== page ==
Reading time: three mintues
Completing life as a student should lead to a sigh of relaxation, but often it’s an incredibly stressful time of job hunting in a very saturated market. Having just gone through the process myself, here are my most vital tips that helped me to land a job:
1. Make sure your CV is impeccable
It goes without saying, but it's amazing how many people underestimate the value of a well laid-out CV. Presentation is everything – make sure your CV is easy to read and all the important points stick out at a glance. One thing I like to do is set certain words in bold, like my final result at university and any skills I displayed in my roles (such as attention to detail or working under pressure).
When it comes to the bullet points on your CV, make sure you use active language and outline what you achieved in previous roles (rather than what you’ve learnt). In terms of how many bullet points, for older roles stick to one bullet point and for the most recent roles, no more than two. Try not to make your points too wordy – the more concise, the better.
Your CV is a snapshot of your professional achievements, not an autobiography. Treat it as such.
2. Reach out to recruiters on LinkedIn
It’s easy for your application to get lost in the sea of other applicants, so the best way to stick out is to reach out directly to the recruiter on LinkedIn. If you can’t see who’s recruiting for the role, go through the job description and see if you can find out which team the role is based in. Once you know which team, go on the company’s LinkedIn page and see if you can find a senior member of the team or someone currently in the role. After that, it’s just a matter of sending them a well-drafted message indicating your interest in the role and asking if they'd be free to have a quick chat.
Here's a message template you can use (make sure you tailor it to the specific role!):
“Hi [insert name],
I see you're recruiting [insert role] for [insert company name]. I believe I'd be a good fit given my [insert your relevant qualities, experiences and/or acamedic qualifications].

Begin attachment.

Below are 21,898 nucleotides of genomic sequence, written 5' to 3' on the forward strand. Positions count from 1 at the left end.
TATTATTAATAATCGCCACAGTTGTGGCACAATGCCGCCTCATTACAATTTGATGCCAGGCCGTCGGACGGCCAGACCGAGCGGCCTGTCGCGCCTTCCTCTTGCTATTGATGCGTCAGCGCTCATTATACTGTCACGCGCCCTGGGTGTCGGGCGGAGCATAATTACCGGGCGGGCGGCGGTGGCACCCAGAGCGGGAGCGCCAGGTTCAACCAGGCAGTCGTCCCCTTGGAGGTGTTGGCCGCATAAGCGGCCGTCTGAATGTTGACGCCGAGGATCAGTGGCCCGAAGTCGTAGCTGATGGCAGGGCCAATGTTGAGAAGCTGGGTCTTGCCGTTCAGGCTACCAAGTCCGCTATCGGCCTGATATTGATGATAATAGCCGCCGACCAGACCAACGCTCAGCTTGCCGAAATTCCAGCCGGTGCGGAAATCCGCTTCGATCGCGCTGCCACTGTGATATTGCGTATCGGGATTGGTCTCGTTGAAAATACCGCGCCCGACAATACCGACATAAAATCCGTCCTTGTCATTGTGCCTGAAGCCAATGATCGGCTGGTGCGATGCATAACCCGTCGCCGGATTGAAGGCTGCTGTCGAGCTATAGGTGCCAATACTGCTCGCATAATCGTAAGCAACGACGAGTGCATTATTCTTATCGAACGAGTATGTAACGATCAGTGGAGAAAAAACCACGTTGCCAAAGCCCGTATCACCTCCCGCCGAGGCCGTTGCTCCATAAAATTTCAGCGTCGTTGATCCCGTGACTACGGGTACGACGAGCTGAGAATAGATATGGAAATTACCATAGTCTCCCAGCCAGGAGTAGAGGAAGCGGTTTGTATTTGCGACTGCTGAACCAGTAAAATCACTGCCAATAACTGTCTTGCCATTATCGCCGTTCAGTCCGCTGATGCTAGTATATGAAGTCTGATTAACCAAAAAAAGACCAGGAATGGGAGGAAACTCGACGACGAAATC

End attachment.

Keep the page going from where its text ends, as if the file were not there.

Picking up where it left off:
I'd love to learn more about this opportunity and discuss my suitability for this role. Would you be open to having a quick chat?
[insert your name]”
Pro tip: if you can’t message them because you’ve run out of InMail credits or don’t have LinkedIn Premium, send them a connection request with a personalised invite.
3. Always apply with a cover letter
I know how long and tedious it can be to write a cover letter for each role, but trust me when I say that it’s worth it. Use the cover letter as an opportunity to express your keen interest in the role and outline your suitability. If you’re applying for multiple roles that require a similar skillset, such as a paralegal role, then it might be worth writing up a strong cover letter template that you can use for all your applications. I tend to use my cover letter template for about 99% of roles I apply to. The only time I write a cover letter tailored specifically for a role is if I'm very interested in it. If you do decide to use a template, make sure that you review it each time you apply for a role – the last thing you want is to have the wrong company name or job title!
Good luck in your job hunting!